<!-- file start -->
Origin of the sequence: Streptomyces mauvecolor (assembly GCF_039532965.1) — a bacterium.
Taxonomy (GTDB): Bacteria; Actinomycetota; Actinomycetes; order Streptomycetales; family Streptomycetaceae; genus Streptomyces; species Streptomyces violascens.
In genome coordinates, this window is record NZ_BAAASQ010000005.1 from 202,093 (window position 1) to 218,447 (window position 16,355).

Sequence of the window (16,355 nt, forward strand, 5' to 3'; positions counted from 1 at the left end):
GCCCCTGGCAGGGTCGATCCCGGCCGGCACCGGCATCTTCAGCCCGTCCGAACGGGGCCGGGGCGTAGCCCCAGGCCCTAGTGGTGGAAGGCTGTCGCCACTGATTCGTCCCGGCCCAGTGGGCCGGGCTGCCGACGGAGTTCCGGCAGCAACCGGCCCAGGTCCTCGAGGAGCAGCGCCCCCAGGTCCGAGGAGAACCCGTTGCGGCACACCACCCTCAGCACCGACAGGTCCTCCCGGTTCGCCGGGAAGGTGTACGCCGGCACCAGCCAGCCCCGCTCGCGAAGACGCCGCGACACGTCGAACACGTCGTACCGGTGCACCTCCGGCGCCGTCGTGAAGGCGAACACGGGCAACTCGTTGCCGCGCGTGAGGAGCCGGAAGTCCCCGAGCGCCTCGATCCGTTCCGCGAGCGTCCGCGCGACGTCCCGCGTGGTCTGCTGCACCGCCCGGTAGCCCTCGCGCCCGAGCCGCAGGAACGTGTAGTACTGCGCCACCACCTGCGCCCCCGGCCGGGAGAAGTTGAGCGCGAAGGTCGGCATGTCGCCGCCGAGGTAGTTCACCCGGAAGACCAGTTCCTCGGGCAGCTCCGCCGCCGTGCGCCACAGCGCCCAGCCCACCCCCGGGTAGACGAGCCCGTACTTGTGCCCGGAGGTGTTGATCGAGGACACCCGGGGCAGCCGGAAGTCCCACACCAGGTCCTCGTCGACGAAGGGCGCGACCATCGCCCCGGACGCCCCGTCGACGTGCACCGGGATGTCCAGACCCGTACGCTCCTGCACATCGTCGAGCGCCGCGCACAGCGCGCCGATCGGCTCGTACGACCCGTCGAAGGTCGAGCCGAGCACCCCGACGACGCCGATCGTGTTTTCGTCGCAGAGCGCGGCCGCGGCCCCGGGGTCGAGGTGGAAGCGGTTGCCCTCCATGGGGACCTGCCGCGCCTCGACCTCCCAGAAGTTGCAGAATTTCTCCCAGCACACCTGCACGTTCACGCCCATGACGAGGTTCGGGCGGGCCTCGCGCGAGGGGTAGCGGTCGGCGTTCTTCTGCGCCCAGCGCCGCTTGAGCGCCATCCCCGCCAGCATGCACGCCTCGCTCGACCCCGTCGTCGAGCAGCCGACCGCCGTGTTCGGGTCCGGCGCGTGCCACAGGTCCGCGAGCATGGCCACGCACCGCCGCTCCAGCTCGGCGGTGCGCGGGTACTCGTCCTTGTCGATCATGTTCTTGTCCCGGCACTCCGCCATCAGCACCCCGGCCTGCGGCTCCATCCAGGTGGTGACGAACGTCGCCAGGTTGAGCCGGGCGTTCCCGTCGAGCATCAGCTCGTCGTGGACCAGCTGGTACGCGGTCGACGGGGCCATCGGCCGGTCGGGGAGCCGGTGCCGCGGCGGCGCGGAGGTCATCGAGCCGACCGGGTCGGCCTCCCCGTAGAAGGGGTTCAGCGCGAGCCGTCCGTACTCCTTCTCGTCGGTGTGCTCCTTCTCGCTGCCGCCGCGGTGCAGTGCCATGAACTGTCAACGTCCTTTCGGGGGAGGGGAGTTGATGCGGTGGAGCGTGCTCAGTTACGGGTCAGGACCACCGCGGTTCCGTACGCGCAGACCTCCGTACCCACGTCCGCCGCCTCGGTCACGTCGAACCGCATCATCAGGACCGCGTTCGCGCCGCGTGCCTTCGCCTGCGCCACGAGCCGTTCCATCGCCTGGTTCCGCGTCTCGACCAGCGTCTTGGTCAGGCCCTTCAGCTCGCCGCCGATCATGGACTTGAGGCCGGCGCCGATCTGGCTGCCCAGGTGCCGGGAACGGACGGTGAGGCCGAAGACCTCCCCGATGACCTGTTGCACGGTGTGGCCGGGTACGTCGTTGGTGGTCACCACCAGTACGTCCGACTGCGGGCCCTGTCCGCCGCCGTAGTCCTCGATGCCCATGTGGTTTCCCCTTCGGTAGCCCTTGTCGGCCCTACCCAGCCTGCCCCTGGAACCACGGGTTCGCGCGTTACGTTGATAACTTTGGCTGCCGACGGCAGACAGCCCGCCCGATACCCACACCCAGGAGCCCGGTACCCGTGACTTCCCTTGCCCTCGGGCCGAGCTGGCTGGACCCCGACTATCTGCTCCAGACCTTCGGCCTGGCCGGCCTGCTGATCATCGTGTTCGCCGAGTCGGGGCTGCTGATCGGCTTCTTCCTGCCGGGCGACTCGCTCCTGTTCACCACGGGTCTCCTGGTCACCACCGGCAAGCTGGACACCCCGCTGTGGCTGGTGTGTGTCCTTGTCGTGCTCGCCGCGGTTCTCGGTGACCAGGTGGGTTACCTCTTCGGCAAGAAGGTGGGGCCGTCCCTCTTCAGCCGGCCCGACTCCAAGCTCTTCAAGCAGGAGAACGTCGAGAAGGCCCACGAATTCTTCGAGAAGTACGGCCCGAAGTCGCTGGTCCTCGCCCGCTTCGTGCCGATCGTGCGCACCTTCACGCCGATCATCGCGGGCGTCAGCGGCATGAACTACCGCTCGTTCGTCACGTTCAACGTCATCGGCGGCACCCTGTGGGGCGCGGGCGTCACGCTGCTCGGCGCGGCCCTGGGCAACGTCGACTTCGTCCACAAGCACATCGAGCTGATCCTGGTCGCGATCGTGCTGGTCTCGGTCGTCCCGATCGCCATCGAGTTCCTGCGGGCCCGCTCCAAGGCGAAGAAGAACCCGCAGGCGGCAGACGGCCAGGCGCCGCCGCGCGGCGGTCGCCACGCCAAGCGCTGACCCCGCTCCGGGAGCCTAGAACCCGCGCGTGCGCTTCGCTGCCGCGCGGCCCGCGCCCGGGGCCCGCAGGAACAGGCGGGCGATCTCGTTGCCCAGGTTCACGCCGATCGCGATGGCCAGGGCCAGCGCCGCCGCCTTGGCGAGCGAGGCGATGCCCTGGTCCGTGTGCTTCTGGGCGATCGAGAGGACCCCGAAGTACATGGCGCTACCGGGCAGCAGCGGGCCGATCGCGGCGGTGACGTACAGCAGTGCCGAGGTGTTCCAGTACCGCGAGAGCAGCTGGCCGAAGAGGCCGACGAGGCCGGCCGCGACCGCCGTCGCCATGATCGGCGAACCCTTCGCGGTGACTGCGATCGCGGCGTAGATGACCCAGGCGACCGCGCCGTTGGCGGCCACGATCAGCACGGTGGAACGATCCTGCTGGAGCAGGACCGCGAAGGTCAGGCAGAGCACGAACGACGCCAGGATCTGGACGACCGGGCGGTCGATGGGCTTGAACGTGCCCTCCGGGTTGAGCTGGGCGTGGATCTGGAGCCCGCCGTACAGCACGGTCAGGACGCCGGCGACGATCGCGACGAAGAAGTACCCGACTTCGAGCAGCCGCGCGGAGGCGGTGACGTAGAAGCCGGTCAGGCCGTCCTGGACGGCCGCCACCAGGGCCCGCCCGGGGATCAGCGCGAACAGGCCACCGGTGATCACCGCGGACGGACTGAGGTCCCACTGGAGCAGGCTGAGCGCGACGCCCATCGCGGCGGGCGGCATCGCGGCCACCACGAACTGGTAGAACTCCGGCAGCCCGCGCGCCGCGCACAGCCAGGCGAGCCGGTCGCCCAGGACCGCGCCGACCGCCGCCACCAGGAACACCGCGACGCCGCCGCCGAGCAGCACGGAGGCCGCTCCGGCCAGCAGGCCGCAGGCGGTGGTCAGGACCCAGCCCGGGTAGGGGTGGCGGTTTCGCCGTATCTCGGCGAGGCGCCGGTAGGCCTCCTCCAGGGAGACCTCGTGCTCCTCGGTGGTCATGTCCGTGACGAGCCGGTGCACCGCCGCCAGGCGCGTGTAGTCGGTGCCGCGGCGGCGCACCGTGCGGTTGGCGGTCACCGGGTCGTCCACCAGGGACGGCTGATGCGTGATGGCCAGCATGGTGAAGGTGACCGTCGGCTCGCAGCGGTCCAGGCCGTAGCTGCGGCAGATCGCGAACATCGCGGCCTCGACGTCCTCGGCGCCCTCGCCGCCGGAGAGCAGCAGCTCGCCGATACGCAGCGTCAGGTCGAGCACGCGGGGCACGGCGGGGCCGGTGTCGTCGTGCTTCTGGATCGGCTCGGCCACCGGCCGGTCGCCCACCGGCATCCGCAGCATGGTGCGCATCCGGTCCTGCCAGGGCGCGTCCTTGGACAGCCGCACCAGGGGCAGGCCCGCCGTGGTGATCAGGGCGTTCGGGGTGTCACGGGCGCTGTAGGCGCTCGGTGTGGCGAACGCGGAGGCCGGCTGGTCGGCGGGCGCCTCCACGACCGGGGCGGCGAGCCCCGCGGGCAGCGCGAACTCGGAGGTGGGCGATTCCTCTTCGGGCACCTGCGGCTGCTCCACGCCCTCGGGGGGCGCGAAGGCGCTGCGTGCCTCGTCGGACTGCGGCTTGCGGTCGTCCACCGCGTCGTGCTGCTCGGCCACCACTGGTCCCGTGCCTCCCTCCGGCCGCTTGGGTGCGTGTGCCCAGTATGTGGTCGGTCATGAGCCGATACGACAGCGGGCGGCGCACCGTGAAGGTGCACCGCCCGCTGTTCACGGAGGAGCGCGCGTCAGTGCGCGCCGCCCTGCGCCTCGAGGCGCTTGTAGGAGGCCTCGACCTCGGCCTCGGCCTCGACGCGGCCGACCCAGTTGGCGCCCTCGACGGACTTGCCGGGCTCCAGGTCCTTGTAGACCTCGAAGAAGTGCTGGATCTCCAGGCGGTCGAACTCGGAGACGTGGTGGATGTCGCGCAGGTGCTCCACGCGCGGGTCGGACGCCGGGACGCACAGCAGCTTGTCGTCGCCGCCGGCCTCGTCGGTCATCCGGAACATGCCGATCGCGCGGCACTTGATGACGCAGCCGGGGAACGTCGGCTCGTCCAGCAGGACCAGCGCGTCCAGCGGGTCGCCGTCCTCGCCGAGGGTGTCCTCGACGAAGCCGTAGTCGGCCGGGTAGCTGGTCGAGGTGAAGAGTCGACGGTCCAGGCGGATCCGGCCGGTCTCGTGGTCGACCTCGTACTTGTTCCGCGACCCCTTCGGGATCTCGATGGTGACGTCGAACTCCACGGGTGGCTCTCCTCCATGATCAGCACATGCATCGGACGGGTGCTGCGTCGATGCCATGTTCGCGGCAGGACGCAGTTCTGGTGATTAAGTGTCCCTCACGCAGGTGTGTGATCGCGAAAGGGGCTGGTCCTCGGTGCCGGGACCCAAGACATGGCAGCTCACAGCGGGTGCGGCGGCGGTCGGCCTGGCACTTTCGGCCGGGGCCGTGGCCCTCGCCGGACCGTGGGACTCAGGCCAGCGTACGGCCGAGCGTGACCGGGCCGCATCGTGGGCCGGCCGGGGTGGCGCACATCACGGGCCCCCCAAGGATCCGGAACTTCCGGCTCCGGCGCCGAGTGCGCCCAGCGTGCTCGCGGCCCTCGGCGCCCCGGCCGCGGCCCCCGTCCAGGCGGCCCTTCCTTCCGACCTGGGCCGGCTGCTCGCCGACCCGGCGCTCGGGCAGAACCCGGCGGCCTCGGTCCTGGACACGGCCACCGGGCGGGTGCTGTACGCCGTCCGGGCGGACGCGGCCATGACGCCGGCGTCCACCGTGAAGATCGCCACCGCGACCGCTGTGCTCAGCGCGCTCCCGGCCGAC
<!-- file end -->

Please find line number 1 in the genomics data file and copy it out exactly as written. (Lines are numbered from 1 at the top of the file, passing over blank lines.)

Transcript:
Origin of the sequence: Streptomyces mauvecolor (assembly GCF_039532965.1) — a bacterium.